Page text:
Needed snowfall helped to somewhat improve snowpack levels, yet snowpack remains below average and snow density is still low.
Snowpack in the high-elevation mountains above Middle Park are now around 73 percent of the 30-year average. Last year's snowpack at this time was similar at 75 percent of average.
Snow density is low, however, averaging at only 19 percent, which means that for a foot of snow there are 2.3 inches of water, according to the USDA Natural Resources Conservation Service Kremmling Field Office, from which Mark Volt and Noah Bates conducted snow surveys in the last days of January.
The lower depth of the snowpack is very granular, said Volt, which is responsible for the weak snow stability. Again, this is much like last winter, he said.
Reported readings for the major river basins in Colorado are as follows: The upper Colorado River Basin averages 68 percent; Gunnison River Basin, 77 percent; South Platte River Basin, 61 percent; Yampa and White River Basins, 79 percent; Arkansas River Basin, 64 percent; Upper Rio Grande Basin, 77 percent; San Miguel, Dolores, Animas, and San Juan River Basins 85 percent; and the Laramie and North Platte River Basins,73 percent of average for this time of year.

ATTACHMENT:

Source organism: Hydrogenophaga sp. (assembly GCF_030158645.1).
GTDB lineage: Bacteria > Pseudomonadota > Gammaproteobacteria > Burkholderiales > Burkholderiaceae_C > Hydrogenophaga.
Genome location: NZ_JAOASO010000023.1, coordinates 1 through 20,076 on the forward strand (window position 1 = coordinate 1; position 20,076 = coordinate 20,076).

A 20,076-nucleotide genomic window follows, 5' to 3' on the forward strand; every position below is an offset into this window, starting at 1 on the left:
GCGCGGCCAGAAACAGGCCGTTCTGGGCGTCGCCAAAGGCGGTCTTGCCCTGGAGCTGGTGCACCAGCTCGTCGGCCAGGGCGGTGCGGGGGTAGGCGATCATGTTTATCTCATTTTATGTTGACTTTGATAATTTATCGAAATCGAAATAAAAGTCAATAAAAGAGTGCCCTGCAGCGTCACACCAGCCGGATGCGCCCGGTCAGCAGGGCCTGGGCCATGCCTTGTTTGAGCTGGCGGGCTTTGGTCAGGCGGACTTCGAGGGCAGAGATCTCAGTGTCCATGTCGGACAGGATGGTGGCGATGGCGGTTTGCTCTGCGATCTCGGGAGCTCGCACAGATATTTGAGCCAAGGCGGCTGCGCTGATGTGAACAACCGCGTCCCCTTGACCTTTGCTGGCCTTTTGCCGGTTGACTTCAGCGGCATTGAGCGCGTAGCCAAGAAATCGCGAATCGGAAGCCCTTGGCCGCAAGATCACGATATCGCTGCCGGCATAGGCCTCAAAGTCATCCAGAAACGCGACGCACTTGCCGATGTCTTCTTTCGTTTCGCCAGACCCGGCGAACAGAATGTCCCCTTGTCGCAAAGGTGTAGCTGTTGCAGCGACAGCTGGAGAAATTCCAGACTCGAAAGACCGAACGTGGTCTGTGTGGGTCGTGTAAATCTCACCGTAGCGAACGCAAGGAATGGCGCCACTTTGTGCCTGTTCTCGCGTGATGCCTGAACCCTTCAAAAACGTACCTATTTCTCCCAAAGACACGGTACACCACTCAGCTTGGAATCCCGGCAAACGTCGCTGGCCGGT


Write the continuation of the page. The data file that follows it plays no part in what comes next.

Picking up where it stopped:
Most of the snow courses around Middle Park have been read since the 1940s. Snow course readings are taken at the end of each month, beginning in January and continuing through April. March is historically the snowiest month, and the April 1 readings are the most critical for predicting runoff and summer water supplies, as most of the high country snowpack peaks around that time.
For further information, including real-time snow and precipitation data for SNOTEL (automated Snow Telemetry) sites, visit http://www.co.nrcs.usda.gov/snow/index.html.